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  • Kebir Ammi

    Born in Taza, Morocco, Kebir Ammi currently lives in Paris. A novelist, essayist, and playwright, he is the author, notably, of Le Ciel sans détours, Les Vertus immorales, and Mardochée, all published by Gallimard. His latest novel, Ben Aïcha, published by Mémoire d’encrier (Montreal, 2019), was reviewed in the Winter 2020 issue of WLT.



  • Anamika

    Anamika is an established Hindi poet and essayist. She has won several national awards for her collections of poems, essays, and fiction and teaches English literature at Satyawati College (University of Delhi). Her trilogy woven around the characters of Pandita Ramabai, Dhela Bai, and Tara insightfully traces the meaning of mukti in its different registers. From salvation to liberation, from the divine call phenomenon to the call center and call girl phenomenon, Mukti travels a long way. Against the backdrop of the three phases of the Freedom movement, stree-mukti also has traveled far and wide. In its representation of different ontological and material issues, this novel in three parts has earned her wide acclaim.



  • Rudolfo Anaya

    Rudolfo Anaya (b. 1937) is an American author who has written novels, non-fiction, poetry, and children’s books. Some awards he has received include the New Mexico Book Awards’ People’s Choice Award in 2007 and the Robert Kirsch Award in 2011.



  • Liliana Ancalao

    Liliana Ancalao (b. 1961) is a member of the Mapuche-Tehuelche Nankulaven community in the Patagonian province of Chubut in southern Argentina. She is a leading Mapuche poet, and her academic investigations of Mapuche culture and indigenous musics are similarly acclaimed.



  • Michaela Anchan

    Michaela Anchan (www.michaelaanchan.comis a current student in VCFA’s International Master of Fine Arts, a low-residency program offering majors in fiction, nonfiction, and literary translation. Michaela is a New Zealander living in Hamburg, Germany.



  • Alison Anderson

    Alison Anderson is a novelist and translator. Her most recent novel, The Summer Guest, based on an episode in the life of Anton Chekhov, was published this year, and her translation of Boualem Sansal’s 2084: The End of the World is forthcoming in January 2017. She lives in Switzerland.


  • Mackenzie Anderson

    Mackenzie Anderson is a WLT intern studying English literary and cultural studies at the University of Oklahoma. Born and raised as a Texan, she has aspirations to travel the world someday. In her free time, other than digesting a new YA series, she enjoys a good psychological thriller.



  • Todd Anderson

    For the last dozen years, with support from the National Science Foundation and United States Antarctic Program, artist Todd Anderson (with fellow artists Ian van Coller and Bruce Crownover) has been traveling the planet documenting the effects of the global climate crisis while creating collaborative artists’ books with varying scientists and scholars. See examples of Todd’s artwork at ToddAndersonArtist and TheLastGlacier.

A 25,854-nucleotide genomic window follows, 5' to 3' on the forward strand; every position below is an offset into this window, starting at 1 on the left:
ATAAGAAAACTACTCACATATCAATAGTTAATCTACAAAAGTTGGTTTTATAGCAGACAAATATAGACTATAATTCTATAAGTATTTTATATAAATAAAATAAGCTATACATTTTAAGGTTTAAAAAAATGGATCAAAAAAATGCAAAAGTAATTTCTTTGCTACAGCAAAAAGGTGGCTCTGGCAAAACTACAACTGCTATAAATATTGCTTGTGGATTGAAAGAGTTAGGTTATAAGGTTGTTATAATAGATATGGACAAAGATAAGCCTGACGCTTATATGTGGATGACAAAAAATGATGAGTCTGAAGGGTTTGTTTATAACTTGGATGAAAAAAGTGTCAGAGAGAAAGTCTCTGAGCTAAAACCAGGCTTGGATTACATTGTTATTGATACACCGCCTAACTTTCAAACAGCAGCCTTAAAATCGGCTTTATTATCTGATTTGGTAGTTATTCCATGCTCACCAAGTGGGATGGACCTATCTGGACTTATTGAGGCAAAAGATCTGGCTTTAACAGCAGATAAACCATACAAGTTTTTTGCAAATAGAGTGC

• Ashanti Anderson

    Ashanti Anderson is a poet and screenwriter. She received her MFA in creative writing from the University of California, Riverside. You can read more of her work in Poetry, Crab Fat Magazine, and Foothill. She currently lives in Texas.



  • Carles Andreu

    In addition to Jennifer Egan, Carles Adreu has translated works by Adam Johnson, Dana Spiotta, Gerald Murnane, Doris Lessing, Ingo Schulze, Uwe Timm, and others. An assistant professor of translation at the Middlebury Institute of International Studies at Monterey, he holds an MA in comparative literature from Universitat de Barcelona.


  • Yuri Andrukhovych

    Yuri Andrukhovych is one of Ukraine’s premier writers and the “patriarch” of the Bu-Ba-Bu literary performance group that reenergized Ukrainian literary culture in the late 1980s and 1990s (see the September 2005 issue of WLT). Andrukhovych is also an accomplished translator of the Beat Generation writers, the New York School poets, and Shakespeare’s Hamlet into Ukrainian, and he is the literary editor of the cyberjournal Train-76.



  • Rachel Ang

    Rachel Ang is a comics artist from Melbourne, Australia. Her work has been published by The Lifted Brow, Going Down Swinging, Meanjin, and The Lily/The Washington Post. Her first book, Swimsuit, won a Silver Ledger Award for Excellence in Comics and Graphic Novels. She is the winner of the 2018 Woollahra Digital Literary Award for Fiction.



  • Romalyn Ante

    Romalyn Ante is a Filipino-British author. She is co-founding editor of harana poetry and a poetry editor at Ambit magazine. Her honors include the Poetry London Prize, Manchester Poetry Prize, Society of Authors Foundation Award, among others. Her debut collection, Antiemetic for Homesickness (Chatto), was named Poetry Book of 2020 by the Poetry School and the Irish Times. It is longlisted for the Dylan Thomas Prize and shortlisted for the Jhalak Prize 2021.


  • Jacob M. Appel

    Jacob M. Appel (b. 1973) is an American author, bioethicist, physician, lawyer and social critic. He won the Dundee International Book Prize in 2012 for his novel The Man Who Wouldn't Stand Up.



  • Kwame Anthony Appiah

    Kwame Anthony Appiah (b. 1954, London) is a philosopher, novelist, cultural theorist, and scholar of African and African American studies who teaches in New York University’s Department of Philosophy and School of Law. Among his many awards and honors, he was elected a Fellow of the Royal Society of Literature in 2017.